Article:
As I wrote in an earlier post, to my mind these size bonuses don't register so much as a reward as a textier way to write what the creature's real size is in a deck of a particular color pair like White-Green, because the condition for the bonus is almost automatically attained. But I'm sure there are other players who will enjoy that feeling that you get when you are receiving an in-game bonus. In any case, I will enjoy the good stats of these creatures and the color-choosing considerations that they create in draft.

There may have been other keyword/bonus assignments that are more suited for max symmetry, but I believe this configuration can appeal to more players because each creature's play style is more pronounced. Out of the ways to use Bond, I am hoping that this is the style that will make players want to play the set the most.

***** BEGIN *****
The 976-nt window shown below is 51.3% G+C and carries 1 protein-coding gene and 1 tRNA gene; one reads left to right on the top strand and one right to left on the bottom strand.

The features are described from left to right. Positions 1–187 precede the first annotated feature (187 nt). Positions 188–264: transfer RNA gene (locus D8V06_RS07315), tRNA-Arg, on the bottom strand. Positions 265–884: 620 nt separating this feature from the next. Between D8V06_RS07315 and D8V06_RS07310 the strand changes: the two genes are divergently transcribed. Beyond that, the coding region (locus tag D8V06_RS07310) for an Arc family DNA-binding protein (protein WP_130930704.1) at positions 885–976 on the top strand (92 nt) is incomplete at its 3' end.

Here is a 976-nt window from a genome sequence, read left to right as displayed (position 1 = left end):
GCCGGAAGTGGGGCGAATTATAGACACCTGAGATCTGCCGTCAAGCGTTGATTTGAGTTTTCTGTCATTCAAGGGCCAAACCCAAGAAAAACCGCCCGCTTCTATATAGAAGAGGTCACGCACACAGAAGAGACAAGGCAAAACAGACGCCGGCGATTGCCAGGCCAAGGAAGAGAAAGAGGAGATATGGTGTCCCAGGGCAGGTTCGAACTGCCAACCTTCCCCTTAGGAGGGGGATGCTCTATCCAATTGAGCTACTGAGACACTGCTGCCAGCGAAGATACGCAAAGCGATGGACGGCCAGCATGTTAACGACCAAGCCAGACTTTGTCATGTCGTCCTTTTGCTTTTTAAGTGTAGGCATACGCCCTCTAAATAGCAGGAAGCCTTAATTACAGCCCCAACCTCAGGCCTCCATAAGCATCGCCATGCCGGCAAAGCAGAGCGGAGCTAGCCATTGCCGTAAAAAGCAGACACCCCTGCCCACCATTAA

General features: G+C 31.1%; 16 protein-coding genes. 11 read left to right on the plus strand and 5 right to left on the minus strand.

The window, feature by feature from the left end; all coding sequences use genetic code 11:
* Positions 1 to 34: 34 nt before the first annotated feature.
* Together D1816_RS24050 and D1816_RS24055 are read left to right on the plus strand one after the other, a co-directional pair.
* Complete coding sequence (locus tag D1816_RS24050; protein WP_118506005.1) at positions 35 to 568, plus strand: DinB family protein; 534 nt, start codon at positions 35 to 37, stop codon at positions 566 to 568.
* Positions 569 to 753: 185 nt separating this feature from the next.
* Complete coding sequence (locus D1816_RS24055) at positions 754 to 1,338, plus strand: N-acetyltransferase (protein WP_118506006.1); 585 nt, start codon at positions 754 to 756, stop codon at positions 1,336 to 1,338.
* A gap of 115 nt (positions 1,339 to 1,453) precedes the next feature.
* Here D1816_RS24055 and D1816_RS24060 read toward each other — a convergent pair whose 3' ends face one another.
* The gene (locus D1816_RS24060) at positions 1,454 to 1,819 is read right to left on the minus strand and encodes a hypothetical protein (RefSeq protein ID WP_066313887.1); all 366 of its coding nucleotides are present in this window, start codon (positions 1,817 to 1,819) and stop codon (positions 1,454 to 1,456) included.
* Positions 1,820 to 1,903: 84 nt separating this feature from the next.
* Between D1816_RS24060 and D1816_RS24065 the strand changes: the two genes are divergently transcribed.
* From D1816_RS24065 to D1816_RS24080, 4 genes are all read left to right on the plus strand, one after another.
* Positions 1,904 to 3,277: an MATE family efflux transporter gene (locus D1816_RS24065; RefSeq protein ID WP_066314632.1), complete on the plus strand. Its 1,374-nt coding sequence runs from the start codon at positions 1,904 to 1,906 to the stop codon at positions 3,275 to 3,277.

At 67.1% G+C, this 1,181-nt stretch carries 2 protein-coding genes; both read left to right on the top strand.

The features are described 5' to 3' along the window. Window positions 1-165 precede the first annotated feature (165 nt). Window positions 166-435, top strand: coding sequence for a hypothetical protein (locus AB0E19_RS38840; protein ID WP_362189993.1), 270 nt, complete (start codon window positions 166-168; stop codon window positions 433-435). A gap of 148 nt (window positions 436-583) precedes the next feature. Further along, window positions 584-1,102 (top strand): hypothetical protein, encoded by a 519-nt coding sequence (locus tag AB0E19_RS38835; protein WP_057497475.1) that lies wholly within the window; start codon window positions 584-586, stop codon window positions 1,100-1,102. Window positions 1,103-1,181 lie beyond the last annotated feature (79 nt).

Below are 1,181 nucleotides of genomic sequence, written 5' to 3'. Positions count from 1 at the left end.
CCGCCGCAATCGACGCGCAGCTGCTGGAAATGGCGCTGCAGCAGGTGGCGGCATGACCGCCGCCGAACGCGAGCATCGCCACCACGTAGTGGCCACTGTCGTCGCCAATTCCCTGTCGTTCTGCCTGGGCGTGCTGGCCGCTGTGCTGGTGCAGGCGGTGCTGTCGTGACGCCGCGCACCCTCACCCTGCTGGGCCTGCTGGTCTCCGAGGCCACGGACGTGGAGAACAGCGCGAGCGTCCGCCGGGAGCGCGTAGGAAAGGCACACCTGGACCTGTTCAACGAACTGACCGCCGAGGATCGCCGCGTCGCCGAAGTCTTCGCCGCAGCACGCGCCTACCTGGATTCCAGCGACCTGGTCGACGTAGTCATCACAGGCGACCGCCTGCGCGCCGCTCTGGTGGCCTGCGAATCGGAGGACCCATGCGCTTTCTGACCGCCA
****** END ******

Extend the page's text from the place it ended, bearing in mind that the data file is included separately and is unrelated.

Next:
One point which I didn't notice until Jay Treat pointed it out is that each keyword bonus grants a keyword for controlling the land for that keyword's main color, but the creature's color is the secondary or tertiary color for that keyword. For example, Blue is the main color for flying, and Island bond is granted to creatures in White and Black, the second and third for that keyword. Red is the main color for haste, and Mountain bond is granted to creatures in Green and Black, the tertiary colors for haste.

Overall, I think we have some reasonably likable creatures, and the set manages to be a "non-mandatory multicolor" set where you can splash a lot of colors if you want to, but you can also just play normal 2-color decks if you prefer that instead.

In testing, it didn't always feel good to sacrifice your deck's consistency in order to splash, so we've added an additional color fixer at common.

(Voyage Chart based on Migration Route by Toby or Not Toby in the Great Designer Search 2)

We also upgraded a land-changing creature to be more main-deckable so that it can be used for multicolor decks. (It used to be a 1-drop 1/1)

We've added Invoker lands to the set.